Saint Alexander Nevsky (May 30, 1220? -“ November 14, 1263) was the Grand Prince of Novgorod and Vladimir during some of the most trying times in the country's history. Commonly regarded as the key figure of medieval Russia, Alexander was the grandson of Vsevolod the Big Nest and rose to legendary status on account of his military victories over the German invaders while employing shrewd conciliatory policies towards the powerful Golden Horde.
Born in Pereslavl-Zalessky, Alexander was the fourth son of Prince Yaroslav Vsevolodovich and seemed to have no chance of claiming the throne of Vladimir. In 1236, however, he was summoned by the Novgorodians to become kniaz' (or prince) of Novgorod and, as their military leader, to defend their northwest lands from Swedish and German invaders. After the Swedish army had landed at the confluence of the rivers Izhora and Neva, Alexander and his small army suddenly attacked the Swedes on July 15, 1240 and defeated them. The Neva battle of 1240 saved Russia from a full-scale enemy invasion from the North. Because of this battle, 19-year-old Alexander was given the name of "Nevsky" (which means of Neva). This victory, coming just a year after the disastrous Mongol invasion of Russia, strengthened Nevskya€™s political influence, but at the same time it worsened his relations with the boyars. He would soon have to leave Novgorod because of this conflict.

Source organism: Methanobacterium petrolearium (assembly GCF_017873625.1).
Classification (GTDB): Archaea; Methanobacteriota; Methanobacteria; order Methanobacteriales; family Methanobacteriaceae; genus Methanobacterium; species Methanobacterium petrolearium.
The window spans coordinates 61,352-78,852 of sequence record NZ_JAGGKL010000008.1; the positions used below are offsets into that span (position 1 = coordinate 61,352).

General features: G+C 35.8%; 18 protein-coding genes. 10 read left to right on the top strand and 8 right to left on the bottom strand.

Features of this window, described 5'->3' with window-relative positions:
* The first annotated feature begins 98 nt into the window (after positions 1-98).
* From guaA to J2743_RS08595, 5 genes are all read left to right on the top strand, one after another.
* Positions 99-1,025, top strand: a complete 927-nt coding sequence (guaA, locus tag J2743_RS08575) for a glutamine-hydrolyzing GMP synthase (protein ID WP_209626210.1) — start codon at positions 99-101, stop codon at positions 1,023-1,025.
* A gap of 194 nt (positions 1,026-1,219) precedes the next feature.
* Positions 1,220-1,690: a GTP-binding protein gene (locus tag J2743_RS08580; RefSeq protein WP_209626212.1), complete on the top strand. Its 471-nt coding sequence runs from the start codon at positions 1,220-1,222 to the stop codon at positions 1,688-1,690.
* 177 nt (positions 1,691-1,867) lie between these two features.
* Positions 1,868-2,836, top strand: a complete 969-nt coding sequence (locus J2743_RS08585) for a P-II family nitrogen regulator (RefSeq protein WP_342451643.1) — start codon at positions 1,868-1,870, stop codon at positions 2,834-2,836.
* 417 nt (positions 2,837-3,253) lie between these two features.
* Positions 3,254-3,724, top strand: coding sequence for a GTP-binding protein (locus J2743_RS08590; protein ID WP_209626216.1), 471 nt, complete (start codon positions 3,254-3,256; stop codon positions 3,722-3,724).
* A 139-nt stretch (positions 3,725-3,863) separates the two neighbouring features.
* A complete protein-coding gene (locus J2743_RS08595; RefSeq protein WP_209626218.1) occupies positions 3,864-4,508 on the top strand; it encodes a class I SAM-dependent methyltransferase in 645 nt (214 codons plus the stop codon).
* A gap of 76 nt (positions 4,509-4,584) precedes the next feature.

After Pskov had been invaded by the crusading Livonian Knights, the Novgorod authorities sent for Alexander. In spring of 1241 he returned from his exile, gathered an army, and drove out the invaders. Alexander and his men faced the Livonian heavy cavalry led by the Magister of the Order, Hermann, brother of Albert of Buxhoeveden. Nevsky faced the enemy on the ice of the Lake Peipus and defeated the Livonian Knights during the Battle of the Ice on April 5, 1242
He was later canonized by the Russian Orthodox Church in 1547. His feast day is November 23. Some of Alexander's policies on the Western border were continued by his grandson-in-law, Daumantas of Pskov, who was also beatified in the 16th century.